Implementing Strategic Planning: Getting The Thing To Work

Strategic Planning has developed a bad name. Many organizations do strategic planning, but few are satisfied with the results. It seems that somewhere between the conceptualization and the execution, a serious melt down occurs.

Strategic Planning is an activity undertaken by an organization to identify priorities, and to develop and implement action plans to achieve those objectives. For the process of Strategic Planning in an organization to be successful, it must have the commitment of, and be driven by, the executive group.

The executive group not only must commit sufficient time and energy to the process, but also must make available the necessary resources required to implement the plan.

Developing A Strategic Plan

Strategic Planning begins by assessing the competitive landscape and identifying forces that will impact on the organization. Considerations might include changing technology, government regulations, ethics, customers’ requirements, suppliers’ capabilities, cost and quality pressures, substitute products, competitors’ behaviour, and human resources.

Emerging from this analysis, the organization will identify the factors deemed to be priorities and will formulate how it will perform in that future environment. This is the organization’s vision or desired state. Thus, the strategic plan is intended to transform the organization – to move it holistically to something different than what it is today.

A gap analysis then is conducted, in order to identify existing conditions that either will enable or constrain the achievement of the strategic priorities. At this point a detailed action plan can be developed. The action plan addresses:

what has to be done
who is responsible
when it is due
the resources required
how it will be measured
This action plan becomes the operating contract for the organization and its members. Unfortunately, at this point management often seems to think that all the hard work has been done, as the strategic plan is passed down to the departments for implementation.

Although management probably engaged the services of a consultant to facilitate the development of the strategic plan, rarely is such a provision considered for the implementation phase.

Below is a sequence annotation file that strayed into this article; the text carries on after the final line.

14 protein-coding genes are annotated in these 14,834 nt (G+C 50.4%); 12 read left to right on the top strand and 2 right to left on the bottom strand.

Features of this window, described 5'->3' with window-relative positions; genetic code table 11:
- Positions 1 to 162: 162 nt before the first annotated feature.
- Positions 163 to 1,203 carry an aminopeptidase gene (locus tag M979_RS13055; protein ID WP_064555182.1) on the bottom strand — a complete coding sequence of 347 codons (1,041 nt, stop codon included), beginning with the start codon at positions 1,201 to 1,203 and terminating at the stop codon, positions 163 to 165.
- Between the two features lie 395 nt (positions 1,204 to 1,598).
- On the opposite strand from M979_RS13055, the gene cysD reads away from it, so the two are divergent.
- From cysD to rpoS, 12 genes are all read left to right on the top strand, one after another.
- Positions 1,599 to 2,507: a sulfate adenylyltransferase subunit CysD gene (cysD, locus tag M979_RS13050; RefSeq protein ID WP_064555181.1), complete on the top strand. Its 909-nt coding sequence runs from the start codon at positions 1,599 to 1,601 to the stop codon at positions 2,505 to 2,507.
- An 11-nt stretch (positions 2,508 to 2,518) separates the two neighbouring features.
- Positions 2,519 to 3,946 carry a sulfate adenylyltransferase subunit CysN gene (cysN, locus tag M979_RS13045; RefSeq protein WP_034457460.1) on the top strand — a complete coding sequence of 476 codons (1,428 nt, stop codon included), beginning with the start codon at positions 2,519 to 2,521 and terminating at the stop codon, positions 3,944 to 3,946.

The Barriers To Implementation

Experience demonstrates that strategic planning initiatives often break down at the implementation stage. There are numerous reasons for this phenomenon:

the organization’s vision is too generalized
the organizational objectives are vague and unmeasurable
the organizational objectives fail to become translated into deliverable departmental objectives and activities
strategic priorities are stacked onto, instead of integrated into existing operations
there is no relief of workload
staff are unable to internalize the strategic priorities
there is a lack of consequence related to performance
inter-departmental barriers are not resolved
there is insufficient staying-power
Because of these factors, at the departmental level, the strategic plan becomes perceived as extra work.

In order to meet the organization’s requirements, departments spend time and energy inventing ways to demonstrate that they are contributing to achieving the goals of the plan. Thus, at the departmental level what often occur is counting. The strategic plan becomes transactional, rather than transformational.

The Departmental Approach

An integrated approach to implementation will ameliorate the barriers identified above and provide an organization with a platform for success. The recommended approach engages a single department in the process of implementing the strategic priorities in its area, with the assistance of a consultant to facilitate the process.

By working with a single department first, the activity can be singularly focused; peripheral issues can be identified, but actioned later; an early and visible success can be attained; and a model for implementing the strategic priorities in other departments can be developed.

The department to be involved should reflect the following:

leading edge orientation in relation to the strategic priorities
willingness of staff
capability for change
visibility and credibility within the organization
The Process

A facilitated team approach needs to be used. Team training probably will be a preliminary requirement, in order to ensure that the department achieves high performance.

The first step in the implementation process will be to define and detail the desired state for the department. This is the process of translating the organization’s strategic priorities into departmental objectives and actions.

Sufficient time and thought need to be dedicated to this activity in order to ensure that the strategic priorities are reflected and aligned properly and effectively. Performance indicators then can be developed.

A gap analysis then is conducted, as well as a business process improvement exercise. The business process improvement exercise examines existing and required business functions, always asking the following questions: